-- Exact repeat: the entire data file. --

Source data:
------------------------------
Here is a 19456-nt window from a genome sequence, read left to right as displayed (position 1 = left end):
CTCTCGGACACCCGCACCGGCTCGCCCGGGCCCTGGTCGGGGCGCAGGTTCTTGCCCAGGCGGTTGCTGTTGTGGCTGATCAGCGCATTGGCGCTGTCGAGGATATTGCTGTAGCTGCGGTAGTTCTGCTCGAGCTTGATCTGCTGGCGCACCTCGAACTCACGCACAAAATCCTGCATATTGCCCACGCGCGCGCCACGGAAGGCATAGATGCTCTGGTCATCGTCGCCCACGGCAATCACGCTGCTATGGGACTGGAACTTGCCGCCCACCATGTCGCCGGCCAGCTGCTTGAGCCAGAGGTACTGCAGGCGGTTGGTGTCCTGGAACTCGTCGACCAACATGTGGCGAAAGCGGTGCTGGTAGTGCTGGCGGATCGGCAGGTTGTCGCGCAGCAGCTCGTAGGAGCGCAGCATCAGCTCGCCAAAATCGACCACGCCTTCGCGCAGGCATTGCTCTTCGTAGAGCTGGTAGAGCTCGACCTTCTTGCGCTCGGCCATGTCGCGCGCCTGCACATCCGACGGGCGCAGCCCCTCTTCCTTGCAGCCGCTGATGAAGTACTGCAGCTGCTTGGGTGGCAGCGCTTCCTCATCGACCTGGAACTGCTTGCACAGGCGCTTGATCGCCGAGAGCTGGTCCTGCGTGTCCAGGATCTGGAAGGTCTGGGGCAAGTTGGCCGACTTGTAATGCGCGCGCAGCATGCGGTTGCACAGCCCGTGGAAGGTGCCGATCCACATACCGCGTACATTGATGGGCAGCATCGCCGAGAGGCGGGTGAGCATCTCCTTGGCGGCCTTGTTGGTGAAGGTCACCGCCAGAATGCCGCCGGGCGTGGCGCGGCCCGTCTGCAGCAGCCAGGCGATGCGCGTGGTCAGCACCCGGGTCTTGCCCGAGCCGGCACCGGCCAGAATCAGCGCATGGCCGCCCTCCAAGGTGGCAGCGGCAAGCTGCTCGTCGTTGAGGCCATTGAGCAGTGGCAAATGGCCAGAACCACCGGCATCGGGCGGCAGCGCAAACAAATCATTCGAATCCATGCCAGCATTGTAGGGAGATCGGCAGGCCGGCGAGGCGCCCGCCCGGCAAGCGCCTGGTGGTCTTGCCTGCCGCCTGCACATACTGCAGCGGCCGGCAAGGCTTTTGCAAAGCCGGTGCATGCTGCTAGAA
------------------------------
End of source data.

Here is a 19456-nt window from a genome sequence, read left to right as displayed (position 1 = left end):
CTCTCGGACACCCGCACCGGCTCGCCCGGGCCCTGGTCGGGGCGCAGGTTCTTGCCCAGGCGGTTGCTGTTGTGGCTGATCAGCGCATTGGCGCTGTCGAGGATATTGCTGTAGCTGCGGTAGTTCTGCTCGAGCTTGATCTGCTGGCGCACCTCGAACTCACGCACAAAATCCTGCATATTGCCCACGCGCGCGCCACGGAAGGCATAGATGCTCTGGTCATCGTCGCCCACGGCAATCACGCTGCTATGGGACTGGAACTTGCCGCCCACCATGTCGCCGGCCAGCTGCTTGAGCCAGAGGTACTGCAGGCGGTTGGTGTCCTGGAACTCGTCGACCAACATGTGGCGAAAGCGGTGCTGGTAGTGCTGGCGGATCGGCAGGTTGTCGCGCAGCAGCTCGTAGGAGCGCAGCATCAGCTCGCCAAAATCGACCACGCCTTCGCGCAGGCATTGCTCTTCGTAGAGCTGGTAGAGCTCGACCTTCTTGCGCTCGGCCATGTCGCGCGCCTGCACATCCGACGGGCGCAGCCCCTCTTCCTTGCAGCCGCTGATGAAGTACTGCAGCTGCTTGGGTGGCAGCGCTTCCTCATCGACCTGGAACTGCTTGCACAGGCGCTTGATCGCCGAGAGCTGGTCCTGCGTGTCCAGGATCTGGAAGGTCTGGGGCAAGTTGGCCGACTTGTAATGCGCGCGCAGCATGCGGTTGCACAGCCCGTGGAAGGTGCCGATCCACATACCGCGTACATTGATGGGCAGCATCGCCGAGAGGCGGGTGAGCATCTCCTTGGCGGCCTTGTTGGTGAAGGTCACCGCCAGAATGCCGCCGGGCGTGGCGCGGCCCGTCTGCAGCAGCCAGGCGATGCGCGTGGTCAGCACCCGGGTCTTGCCCGAGCCGGCACCGGCCAGAATCAGCGCATGGCCGCCCTCCAAGGTGGCAGCGGCAAGCTGCTCGTCGTTGAGGCCATTGAGCAGTGGCAAATGGCCAGAACCACCGGCATCGGGCGGCAGCGCAAACAAATCATTCGAATCCATGCCAGCATTGTAGGGAGATCGGCAGGCCGGCGAGGCGCCCGCCCGGCAAGCGCCTGGTGGTCTTGCCTGCCGCCTGCACATACTGCAGCGGCCGGCAAGGCTTTTGCAAAGCCGGTGCATGCTGCTAGAA